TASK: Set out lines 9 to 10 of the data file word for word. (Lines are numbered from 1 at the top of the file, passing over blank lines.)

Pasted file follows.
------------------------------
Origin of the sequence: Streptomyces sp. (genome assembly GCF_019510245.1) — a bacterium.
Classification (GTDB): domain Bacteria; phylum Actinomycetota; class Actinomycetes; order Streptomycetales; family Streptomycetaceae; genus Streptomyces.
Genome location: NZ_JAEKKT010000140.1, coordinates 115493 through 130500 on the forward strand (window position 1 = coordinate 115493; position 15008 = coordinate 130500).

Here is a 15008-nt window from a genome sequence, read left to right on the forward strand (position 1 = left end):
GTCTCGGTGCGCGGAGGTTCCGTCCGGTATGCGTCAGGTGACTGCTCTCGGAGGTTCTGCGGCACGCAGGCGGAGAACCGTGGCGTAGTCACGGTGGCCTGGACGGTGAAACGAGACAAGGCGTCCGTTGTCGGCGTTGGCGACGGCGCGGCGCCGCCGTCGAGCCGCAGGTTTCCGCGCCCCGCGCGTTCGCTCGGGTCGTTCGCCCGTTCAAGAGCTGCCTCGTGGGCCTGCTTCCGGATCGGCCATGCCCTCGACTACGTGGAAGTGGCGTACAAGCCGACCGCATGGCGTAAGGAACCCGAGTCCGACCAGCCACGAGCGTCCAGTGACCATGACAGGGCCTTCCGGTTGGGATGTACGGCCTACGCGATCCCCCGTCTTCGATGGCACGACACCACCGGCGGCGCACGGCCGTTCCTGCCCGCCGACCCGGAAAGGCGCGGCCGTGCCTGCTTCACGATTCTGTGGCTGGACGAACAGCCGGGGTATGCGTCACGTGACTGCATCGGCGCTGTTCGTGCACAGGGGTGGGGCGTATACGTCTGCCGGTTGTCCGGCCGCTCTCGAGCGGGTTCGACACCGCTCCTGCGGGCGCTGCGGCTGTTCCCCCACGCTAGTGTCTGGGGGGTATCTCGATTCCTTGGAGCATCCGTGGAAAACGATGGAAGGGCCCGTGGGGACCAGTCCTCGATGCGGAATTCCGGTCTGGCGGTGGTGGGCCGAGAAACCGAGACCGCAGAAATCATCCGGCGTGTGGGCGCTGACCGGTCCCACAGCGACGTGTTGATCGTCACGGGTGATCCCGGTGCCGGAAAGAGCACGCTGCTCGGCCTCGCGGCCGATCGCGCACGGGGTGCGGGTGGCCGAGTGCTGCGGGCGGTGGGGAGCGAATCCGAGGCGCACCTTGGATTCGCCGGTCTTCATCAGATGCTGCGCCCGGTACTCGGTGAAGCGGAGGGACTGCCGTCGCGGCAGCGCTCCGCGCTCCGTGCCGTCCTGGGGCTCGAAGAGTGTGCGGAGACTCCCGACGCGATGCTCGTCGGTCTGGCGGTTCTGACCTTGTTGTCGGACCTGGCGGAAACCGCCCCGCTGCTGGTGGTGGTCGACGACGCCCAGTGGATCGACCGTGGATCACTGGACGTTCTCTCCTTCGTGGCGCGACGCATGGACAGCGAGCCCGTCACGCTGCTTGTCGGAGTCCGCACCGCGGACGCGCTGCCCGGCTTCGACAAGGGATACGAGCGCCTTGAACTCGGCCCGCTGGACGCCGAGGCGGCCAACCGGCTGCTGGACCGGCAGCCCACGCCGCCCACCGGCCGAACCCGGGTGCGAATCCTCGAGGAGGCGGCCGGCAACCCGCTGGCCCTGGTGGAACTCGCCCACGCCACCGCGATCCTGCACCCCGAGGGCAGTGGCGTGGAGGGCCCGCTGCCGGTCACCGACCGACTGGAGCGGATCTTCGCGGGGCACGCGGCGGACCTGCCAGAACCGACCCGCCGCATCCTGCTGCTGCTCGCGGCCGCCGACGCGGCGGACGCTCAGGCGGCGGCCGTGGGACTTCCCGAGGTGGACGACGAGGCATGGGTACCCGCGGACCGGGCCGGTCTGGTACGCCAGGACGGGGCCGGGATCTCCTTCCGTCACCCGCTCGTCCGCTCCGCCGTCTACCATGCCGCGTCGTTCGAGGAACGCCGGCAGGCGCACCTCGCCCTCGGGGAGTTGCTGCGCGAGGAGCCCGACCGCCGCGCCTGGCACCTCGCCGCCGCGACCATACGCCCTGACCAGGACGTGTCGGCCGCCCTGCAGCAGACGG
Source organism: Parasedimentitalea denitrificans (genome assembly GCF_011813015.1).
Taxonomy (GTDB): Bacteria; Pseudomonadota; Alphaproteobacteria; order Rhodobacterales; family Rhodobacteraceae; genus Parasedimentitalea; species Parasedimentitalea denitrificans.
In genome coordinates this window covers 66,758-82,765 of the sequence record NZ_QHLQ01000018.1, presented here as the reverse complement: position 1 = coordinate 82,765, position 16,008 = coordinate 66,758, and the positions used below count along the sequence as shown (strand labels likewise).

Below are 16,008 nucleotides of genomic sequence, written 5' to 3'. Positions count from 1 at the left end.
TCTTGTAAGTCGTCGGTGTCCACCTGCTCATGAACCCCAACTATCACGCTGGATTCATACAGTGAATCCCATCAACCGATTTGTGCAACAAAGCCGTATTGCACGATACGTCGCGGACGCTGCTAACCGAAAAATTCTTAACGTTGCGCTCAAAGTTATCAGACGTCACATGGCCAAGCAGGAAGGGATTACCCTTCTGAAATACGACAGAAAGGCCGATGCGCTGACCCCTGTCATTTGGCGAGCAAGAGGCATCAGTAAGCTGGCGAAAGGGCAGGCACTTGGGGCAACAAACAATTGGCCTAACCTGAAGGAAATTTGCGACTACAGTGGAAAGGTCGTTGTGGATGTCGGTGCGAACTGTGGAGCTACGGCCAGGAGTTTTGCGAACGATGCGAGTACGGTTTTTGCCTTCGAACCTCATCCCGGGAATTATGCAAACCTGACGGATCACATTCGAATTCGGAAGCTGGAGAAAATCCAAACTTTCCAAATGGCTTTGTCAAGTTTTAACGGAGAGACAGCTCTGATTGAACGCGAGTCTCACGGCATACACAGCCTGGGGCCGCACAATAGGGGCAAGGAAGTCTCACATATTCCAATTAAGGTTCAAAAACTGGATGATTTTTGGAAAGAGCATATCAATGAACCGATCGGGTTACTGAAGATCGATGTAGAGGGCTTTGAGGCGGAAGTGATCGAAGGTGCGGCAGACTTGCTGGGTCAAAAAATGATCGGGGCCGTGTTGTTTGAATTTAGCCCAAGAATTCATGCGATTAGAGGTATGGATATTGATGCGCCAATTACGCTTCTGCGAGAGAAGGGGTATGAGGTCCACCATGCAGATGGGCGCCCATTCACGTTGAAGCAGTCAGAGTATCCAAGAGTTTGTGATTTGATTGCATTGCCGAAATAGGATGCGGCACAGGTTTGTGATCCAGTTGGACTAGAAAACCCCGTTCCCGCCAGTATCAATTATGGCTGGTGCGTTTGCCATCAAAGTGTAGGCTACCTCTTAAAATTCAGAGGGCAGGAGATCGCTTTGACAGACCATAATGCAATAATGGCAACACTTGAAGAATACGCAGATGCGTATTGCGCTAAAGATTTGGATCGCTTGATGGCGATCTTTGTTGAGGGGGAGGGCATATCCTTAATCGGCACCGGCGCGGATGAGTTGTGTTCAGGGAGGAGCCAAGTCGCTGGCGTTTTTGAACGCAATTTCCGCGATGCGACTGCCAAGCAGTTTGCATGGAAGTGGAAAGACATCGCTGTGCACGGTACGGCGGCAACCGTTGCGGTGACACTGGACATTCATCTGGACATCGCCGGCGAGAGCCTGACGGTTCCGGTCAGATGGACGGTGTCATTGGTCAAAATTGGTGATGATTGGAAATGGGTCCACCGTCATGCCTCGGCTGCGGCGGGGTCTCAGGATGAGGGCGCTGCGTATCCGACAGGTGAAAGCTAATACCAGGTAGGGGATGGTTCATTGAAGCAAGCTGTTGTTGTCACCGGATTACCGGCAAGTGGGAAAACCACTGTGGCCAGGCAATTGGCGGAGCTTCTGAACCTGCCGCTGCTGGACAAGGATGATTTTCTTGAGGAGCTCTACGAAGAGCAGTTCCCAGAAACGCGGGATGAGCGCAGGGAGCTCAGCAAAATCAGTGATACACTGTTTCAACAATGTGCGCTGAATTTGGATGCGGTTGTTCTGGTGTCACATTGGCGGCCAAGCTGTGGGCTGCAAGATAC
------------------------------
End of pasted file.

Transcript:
Below are 16,008 nucleotides of genomic sequence, written 5' to 3'. Positions count from 1 at the left end.
TCTTGTAAGTCGTCGGTGTCCACCTGCTCATGAACCCCAACTATCACGCTGGATTCATACAGTGAATCCCATCAACCGATTTGTGCAACAAAGCCGTATTGCACGATACGTCGCGGACGCTGCTAACCGAAAAATTCTTAACGTTGCGCTCAAAGTTATCAGACGTCACATGGCCAAGCAGGAAGGGATTACCCTTCTGAAATACGACAGAAAGGCCGATGCGCTGACCCCTGTCATTTGGCGAGCAAGAGGCATCAGTAAGCTGGCGAAAGGGCAGGCACTTGGGGCAACAAACAATTGGCCTAACCTGAAGGAAATTTGCGACTACAGTGGAAAGGTCGTTGTGGATGTCGGTGCGAACTGTGGAGCTACGGCCAGGAGTTTTGCGAACGATGCGAGTACGGTTTTTGCCTTCGAACCTCATCCCGGGAATTATGCAAACCTGACGGATCACATTCGAATTCGGAAGCTGGAGAAAATCCAAACTTTCCAAATGGCTTTGTCAAGTTTTAACGGAGAGACAGCTCTGATTGAACGCGAGTCTCACGGCATACACAGCCTGGGGCCGCACAATAGGGGCAAGGAAGTCTCACATATTCCAATTAAGGTTCAAAAACTGGATGATTTTTGGAAAGAGCATATCAATGAACCGATCGGGTTACTGAAGATCGATGTAGAGGGCTTTGAGGCGGAAGTGATCGAAGGTGCGGCAGACTTGCTGGGTCAAAAAATGATCGGGGCCGTGTTGTTTGAATTTAGCCCAAGAATTCATGCGATTAGAGGTATGGATATTGATGCGCCAATTACGCTTCTGCGAGAGAAGGGGTATGAGGTCCACCATGCAGATGGGCGCCCATTCACGTTGAAGCAGTCAGAGTATCCAAGAGTTTGTGATTTGATTGCATTGCCGAAATAGGATGCGGCACAGGTTTGTGATCCAGTTGGACTAGAAAACCCCGTTCCCGCCAGTATCAATTATGGCTGGTGCGTTTGCCATCAAAGTGTAGGCTACCTCTTAAAATTCAGAGGGCAGGAGATCGCTTTGACAGACCATAATGCAATAATGGCAACACTTGAAGAATACGCAGATGCGTATTGCGCTAAAGATTTGGATCGCTTGATGGCGATCTTTGTTGAGGGGGAGGGCATATCCTTAATCGGCACCGGCGCGGATGAGTTGTGTTCAGGGAGGAGCCAAGTCGCTGGCGTTTTTGAACGCAATTTCCGCGATGCGACTGCCAAGCAGTTTGCATGGAAGTGGAAAGACATCGCTGTGCACGGTACGGCGGCAACCGTTGCGGTGACACTGGACATTCATCTGGACATCGCCGGCGAGAGCCTGACGGTTCCGGTCAGATGGACGGTGTCATTGGTCAAAATTGGTGATGATTGGAAATGGGTCCACCGTCATGCCTCGGCTGCGGCGGGGTCTCAGGATGAGGGCGCTGCGTATCCGACAGGTGAAAGCTAATACCAGGTAGGGGATGGTTCATTGAAGCAAGCTGTTGTTGTCACCGGATTACCGGCAAGTGGGAAAACCACTGTGGCCAGGCAATTGGCGGAGCTTCTGAACCTGCCGCTGCTGGACAAGGATGATTTTCTTGAGGAGCTCTACGAAGAGCAGTTCCCAGAAACGCGGGATGAGCGCAGGGAGCTCAGCAAAATCAGTGATACACTGTTTCAACAATGTGCGCTGAATTTGGATGCGGTTGTTCTGGTGTCACATTGGCGGCCAAGCTGTGGGCTGCAAGATAC